The central issue in this case, therefore, is whether the term “injury” is ambiguous in the context of the insurance policy.   Virginia courts have made clear the manner in which a court should construe a contract for insurance.   The court must read the terms of the policy as part of the document as a whole, not “in isolation.”  Nationwide Mut. Ins. Co. v. Akers, 340 F.2d 150, 154 (4th Cir.1965);  Suggs v. Life Ins. Co. of Va., 207 Va. 7, 147 S.E.2d 707, 709 (1966);  Quesenberry v. Nichols, 208 Va. 667, 159 S.E.2d 636, 638 (1968).   Exclusions in particular are read narrowly and “are enforceable only when the exclusions ‘unambiguously bring the particular act or omission within its [sic] scope.’ ”  Fuisz v. Selective Ins. Co. of America, 61 F.3d 238, 242 (4th Cir.1995), citing Floyd v. Northern Neck Ins. Co., 245 Va. 153, 427 S.E.2d 193, 196 (1993).   If a term is ambiguous, Fuisz directs that the conflict be resolved in favor of the insured.  Id. at 242.   Ambiguity is determined from “the face of the policy” and exists if the language used “may be understood in more than one way or when it refers to two or more things at the same time.”  Smith v. Allstate Ins. Co., 241 Va. 477, 403 S.E.2d 696, 697 (1991);  see also Nationwide Mut. Ins. Co. v. Wenger, 222 Va. 263, 278 S.E.2d 874, 877 (1981).   A term is unambiguous only if, within its context, it is not susceptible to more than one meaning.

 Common sense suggests that “injury” is a broad term encompassing many types of injury.   A common sense reading of the policy at issue in this matter suggests that its use of the term “injury” does not depart from the “ordinary and accepted meaning” of the word.   See Scottsdale Ins. Co. v. Glick, 240 Va. 283, 397 S.E.2d 105, 108 (1990).   Rather, in the context of the policy and in accordance with its ordinary meaning, “injury” in the policy encompasses the subsets of “personal injury,” “bodily injury,” and “advertising injury.”   Although “injury” is not defined by the policy, the other terms:  “bodily injury,” “personal injury,” and “advertising injury;” are carefully defined.   Throughout the policy, “injury” is used to refer to all covered injuries-bodily, personal, or advertising.   When the insurer intends in the policy to limit the types of injury discussed it does so by adding qualifying words and clauses.   Federal's careful delineations of specific types of injuries at other points in the policy suggest that the insurer knew how to limit the term when it desired to do so.   In the absence of such qualifiers at this point in the policy, this court interprets “injury” accord ing to its plain meaning.   Black's Law Dictionary defines injury as “Any wrong or damage done to another, either in his person, rights, reputation, or property.”   Black's Law Dictionary 785 (6th ed.1990).   Webster's Third New International Dictionary defines “injury” as “a violation of another's rights for which the law allows an action.”   Webster's Third New Int'l Dictionary 1164 (1976).   Even the dictionary cited by appellants defines “injury” as “wrong or damage done to a person or his property, reputation or rights.”   Webster's II New Riverside University Dictionary 629 (1984).   As Appellee aptly points out, if “personal injury” were not a subset of injury, an individual could suffer personal injury, but no injury.   Such an interpretation does violence to the plain meaning of the word “injury.”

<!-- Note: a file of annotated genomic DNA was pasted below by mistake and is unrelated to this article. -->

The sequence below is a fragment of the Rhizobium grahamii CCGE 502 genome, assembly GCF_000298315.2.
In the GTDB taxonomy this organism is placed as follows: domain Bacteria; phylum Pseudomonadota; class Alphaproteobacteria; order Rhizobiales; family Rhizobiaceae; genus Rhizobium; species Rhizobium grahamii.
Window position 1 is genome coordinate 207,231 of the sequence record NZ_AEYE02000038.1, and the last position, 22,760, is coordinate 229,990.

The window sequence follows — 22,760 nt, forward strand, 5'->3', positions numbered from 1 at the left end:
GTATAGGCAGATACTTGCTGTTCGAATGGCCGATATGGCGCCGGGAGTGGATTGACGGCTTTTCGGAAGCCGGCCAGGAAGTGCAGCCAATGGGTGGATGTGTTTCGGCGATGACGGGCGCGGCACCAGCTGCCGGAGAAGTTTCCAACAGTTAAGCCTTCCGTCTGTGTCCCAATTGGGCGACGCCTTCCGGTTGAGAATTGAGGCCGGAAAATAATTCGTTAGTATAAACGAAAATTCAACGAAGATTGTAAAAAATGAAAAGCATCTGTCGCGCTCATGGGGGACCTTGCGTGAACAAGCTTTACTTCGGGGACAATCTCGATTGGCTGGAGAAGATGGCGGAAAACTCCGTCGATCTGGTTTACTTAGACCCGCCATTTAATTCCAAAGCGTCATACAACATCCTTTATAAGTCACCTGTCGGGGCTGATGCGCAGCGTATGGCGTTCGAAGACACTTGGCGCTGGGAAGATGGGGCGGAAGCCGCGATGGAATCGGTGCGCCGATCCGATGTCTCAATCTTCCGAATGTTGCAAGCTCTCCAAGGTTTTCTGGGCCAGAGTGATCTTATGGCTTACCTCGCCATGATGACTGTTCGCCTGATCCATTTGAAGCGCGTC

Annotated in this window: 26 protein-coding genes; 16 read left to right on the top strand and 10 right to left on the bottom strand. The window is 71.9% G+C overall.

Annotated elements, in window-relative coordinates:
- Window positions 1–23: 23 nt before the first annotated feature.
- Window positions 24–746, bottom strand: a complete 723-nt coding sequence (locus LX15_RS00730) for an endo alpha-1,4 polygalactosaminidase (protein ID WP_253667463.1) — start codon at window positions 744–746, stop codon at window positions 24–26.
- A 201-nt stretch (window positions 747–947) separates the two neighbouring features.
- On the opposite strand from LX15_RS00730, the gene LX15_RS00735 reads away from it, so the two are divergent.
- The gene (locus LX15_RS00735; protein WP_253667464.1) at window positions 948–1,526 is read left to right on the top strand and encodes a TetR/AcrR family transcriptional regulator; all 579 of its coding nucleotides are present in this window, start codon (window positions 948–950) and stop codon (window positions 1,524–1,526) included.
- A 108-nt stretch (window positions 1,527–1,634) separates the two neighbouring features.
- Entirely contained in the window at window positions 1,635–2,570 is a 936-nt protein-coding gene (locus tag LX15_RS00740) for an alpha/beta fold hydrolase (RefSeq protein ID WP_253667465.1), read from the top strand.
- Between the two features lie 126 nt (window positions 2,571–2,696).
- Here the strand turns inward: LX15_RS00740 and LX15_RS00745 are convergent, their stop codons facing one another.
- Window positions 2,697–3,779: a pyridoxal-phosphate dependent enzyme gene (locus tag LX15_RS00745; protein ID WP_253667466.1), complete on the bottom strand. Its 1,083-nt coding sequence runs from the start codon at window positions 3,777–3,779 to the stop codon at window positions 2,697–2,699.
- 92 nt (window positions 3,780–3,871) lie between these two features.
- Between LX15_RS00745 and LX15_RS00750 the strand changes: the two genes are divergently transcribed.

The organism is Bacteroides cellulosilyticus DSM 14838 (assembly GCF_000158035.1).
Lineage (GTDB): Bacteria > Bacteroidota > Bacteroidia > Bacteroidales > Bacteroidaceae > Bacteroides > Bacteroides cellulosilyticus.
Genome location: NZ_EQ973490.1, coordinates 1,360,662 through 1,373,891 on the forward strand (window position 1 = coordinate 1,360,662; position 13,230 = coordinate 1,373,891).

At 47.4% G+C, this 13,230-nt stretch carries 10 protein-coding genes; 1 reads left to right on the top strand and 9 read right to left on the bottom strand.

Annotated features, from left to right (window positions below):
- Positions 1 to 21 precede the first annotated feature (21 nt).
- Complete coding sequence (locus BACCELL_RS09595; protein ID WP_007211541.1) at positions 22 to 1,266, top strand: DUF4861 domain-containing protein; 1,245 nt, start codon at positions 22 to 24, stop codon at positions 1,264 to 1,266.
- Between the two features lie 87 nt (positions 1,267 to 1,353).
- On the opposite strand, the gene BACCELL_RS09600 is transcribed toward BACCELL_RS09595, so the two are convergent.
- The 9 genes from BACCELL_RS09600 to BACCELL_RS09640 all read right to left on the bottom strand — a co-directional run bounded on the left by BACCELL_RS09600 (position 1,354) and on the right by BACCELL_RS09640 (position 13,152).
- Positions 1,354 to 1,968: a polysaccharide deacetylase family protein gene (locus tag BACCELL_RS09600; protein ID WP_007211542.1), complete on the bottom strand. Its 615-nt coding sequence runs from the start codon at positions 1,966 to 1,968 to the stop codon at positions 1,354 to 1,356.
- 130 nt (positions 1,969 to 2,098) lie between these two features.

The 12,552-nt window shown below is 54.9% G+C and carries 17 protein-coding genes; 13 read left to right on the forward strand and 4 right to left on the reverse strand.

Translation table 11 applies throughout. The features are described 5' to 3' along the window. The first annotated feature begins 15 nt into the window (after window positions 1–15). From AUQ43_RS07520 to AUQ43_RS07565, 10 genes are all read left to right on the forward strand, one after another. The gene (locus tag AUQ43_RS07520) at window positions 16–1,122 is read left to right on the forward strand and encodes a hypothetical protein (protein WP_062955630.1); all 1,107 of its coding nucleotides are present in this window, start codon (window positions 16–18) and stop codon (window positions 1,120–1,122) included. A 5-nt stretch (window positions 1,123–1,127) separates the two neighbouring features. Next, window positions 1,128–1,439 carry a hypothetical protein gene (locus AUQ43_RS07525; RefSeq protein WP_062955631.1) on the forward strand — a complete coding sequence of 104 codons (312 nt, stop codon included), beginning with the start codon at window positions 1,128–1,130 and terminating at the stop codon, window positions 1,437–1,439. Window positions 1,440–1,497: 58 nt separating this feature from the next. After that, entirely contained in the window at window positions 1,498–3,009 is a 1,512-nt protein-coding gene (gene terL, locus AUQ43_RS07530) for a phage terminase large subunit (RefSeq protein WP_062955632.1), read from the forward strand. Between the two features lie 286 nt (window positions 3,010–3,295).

Atlantic Life Insurance Co. v. Greenfield supports Appellee's position.   In that case, the insurer agreed to provide insurance against “loss,” including “Loss of Life by Accident.”   The policy excluded from coverage, however, “disability or loss resulting from ․ illegal acts of any person.”  199 Va. 506, 100 S.E.2d 717, 719 (1957).   Despite the exclusion, the insured's estate sought to recover for the insured's death by manslaughter.   The trial court held that the insured was entitled to coverage because the term “loss” in the exclusion was ambiguous as to whether it included death.   The Virginia Supreme Court disagreed.

It is perfectly plain then that the word “loss” as frequently used throughout the policy, includes the death of the insured.   Indeed, the very basis of the plaintiff's claim is that such death was a “loss” which was insured against by the first line of the policy.   If it is plain that “loss” means loss of life or death under the insuring clause ․ it is equally plain that it means loss of life or death under the exclusion clause.

Id. at 510, 100 S.E.2d 717 (emphasis added).   The reasoning in Atlantic Life Ins. Co. v. Greenfield applies squarely to the case before the court.   To reject the common sense definition of “injury” as appellant urges the court to do abandons not only the unambiguous meaning of the policy but would produce the anomalous result noted supra, that one could suffer “personal injury” but not “injury.”   The court cannot adopt the reasoning of the appellant, where such reasoning would leave the court with the anomalous result noted.

IV. Conclusion

For the reasons stated, the district court's grant of summary judgment to Federal Insurance Company is



FOOTNOTE.   On March 17, 1995, Charles E. Hudson, Executive Vice President of GHA, wrote to Robert P. Moltz, President of Weaver Brothers Insurance, to ask him to alert Federal to the claims of Ms. Brown, pursuant to the Policy.

Affirmed by published opinion.   Senior Judge MICHAEL wrote the opinion, in which Judge WIDENER and Judge NIEMEYER joined.